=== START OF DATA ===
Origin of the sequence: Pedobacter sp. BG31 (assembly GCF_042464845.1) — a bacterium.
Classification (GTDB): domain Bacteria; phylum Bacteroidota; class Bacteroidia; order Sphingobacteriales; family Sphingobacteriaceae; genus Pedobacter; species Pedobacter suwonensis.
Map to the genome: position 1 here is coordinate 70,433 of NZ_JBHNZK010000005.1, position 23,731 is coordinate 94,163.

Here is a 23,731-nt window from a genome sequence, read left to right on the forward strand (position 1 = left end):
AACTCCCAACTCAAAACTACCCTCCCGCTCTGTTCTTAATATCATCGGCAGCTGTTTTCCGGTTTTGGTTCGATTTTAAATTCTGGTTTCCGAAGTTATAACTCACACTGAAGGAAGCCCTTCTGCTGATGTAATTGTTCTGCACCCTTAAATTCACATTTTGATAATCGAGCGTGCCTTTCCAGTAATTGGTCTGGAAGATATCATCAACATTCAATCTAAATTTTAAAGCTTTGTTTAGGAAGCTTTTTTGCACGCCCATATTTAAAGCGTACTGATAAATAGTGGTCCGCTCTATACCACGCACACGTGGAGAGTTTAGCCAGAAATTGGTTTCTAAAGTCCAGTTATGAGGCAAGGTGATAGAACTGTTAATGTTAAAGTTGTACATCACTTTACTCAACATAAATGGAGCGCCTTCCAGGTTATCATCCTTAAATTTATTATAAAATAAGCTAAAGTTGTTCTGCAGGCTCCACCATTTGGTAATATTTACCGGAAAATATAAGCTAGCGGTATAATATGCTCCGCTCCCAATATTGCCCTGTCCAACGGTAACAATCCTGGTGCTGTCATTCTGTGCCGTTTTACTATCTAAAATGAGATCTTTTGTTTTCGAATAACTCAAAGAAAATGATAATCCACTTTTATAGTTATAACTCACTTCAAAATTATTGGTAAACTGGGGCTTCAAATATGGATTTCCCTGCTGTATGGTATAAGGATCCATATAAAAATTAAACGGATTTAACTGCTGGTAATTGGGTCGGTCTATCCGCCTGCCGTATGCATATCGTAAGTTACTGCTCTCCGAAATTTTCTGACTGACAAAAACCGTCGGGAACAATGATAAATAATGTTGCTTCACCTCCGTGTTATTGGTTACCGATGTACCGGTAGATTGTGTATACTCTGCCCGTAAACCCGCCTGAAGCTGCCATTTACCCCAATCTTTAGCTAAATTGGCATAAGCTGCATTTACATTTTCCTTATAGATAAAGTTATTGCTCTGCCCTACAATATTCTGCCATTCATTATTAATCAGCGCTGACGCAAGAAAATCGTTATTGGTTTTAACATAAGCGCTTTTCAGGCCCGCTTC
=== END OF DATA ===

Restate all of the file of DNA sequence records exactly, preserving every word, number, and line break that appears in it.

Origin of the sequence: Pedobacter sp. BG31 (assembly GCF_042464845.1) — a bacterium.
Classification (GTDB): domain Bacteria; phylum Bacteroidota; class Bacteroidia; order Sphingobacteriales; family Sphingobacteriaceae; genus Pedobacter; species Pedobacter suwonensis.
Map to the genome: position 1 here is coordinate 70,433 of NZ_JBHNZK010000005.1, position 23,731 is coordinate 94,163.

Here is a 23,731-nt window from a genome sequence, read left to right on the forward strand (position 1 = left end):
AACTCCCAACTCAAAACTACCCTCCCGCTCTGTTCTTAATATCATCGGCAGCTGTTTTCCGGTTTTGGTTCGATTTTAAATTCTGGTTTCCGAAGTTATAACTCACACTGAAGGAAGCCCTTCTGCTGATGTAATTGTTCTGCACCCTTAAATTCACATTTTGATAATCGAGCGTGCCTTTCCAGTAATTGGTCTGGAAGATATCATCAACATTCAATCTAAATTTTAAAGCTTTGTTTAGGAAGCTTTTTTGCACGCCCATATTTAAAGCGTACTGATAAATAGTGGTCCGCTCTATACCACGCACACGTGGAGAGTTTAGCCAGAAATTGGTTTCTAAAGTCCAGTTATGAGGCAAGGTGATAGAACTGTTAATGTTAAAGTTGTACATCACTTTACTCAACATAAATGGAGCGCCTTCCAGGTTATCATCCTTAAATTTATTATAAAATAAGCTAAAGTTGTTCTGCAGGCTCCACCATTTGGTAATATTTACCGGAAAATATAAGCTAGCGGTATAATATGCTCCGCTCCCAATATTGCCCTGTCCAACGGTAACAATCCTGGTGCTGTCATTCTGTGCCGTTTTACTATCTAAAATGAGATCTTTTGTTTTCGAATAACTCAAAGAAAATGATAATCCACTTTTATAGTTATAACTCACTTCAAAATTATTGGTAAACTGGGGCTTCAAATATGGATTTCCCTGCTGTATGGTATAAGGATCCATATAAAAATTAAACGGATTTAACTGCTGGTAATTGGGTCGGTCTATCCGCCTGCCGTATGCATATCGTAAGTTACTGCTCTCCGAAATTTTCTGACTGACAAAAACCGTCGGGAACAATGATAAATAATGTTGCTTCACCTCCGTGTTATTGGTTACCGATGTACCGGTAGATTGTGTATACTCTGCCCGTAAACCCGCCTGAAGCTGCCATTTACCCCAATCTTTAGCTAAATTGGCATAAGCTGCATTTACATTTTCCTTATAGATAAAGTTATTGCTCTGCCCTACAATATTCTGCCATTCATTATTAATCAGCGCTGACGCAAGAAAATCGTTATTGGTTTTAACATAAGCGCTTTTCAGGCCCGCTTC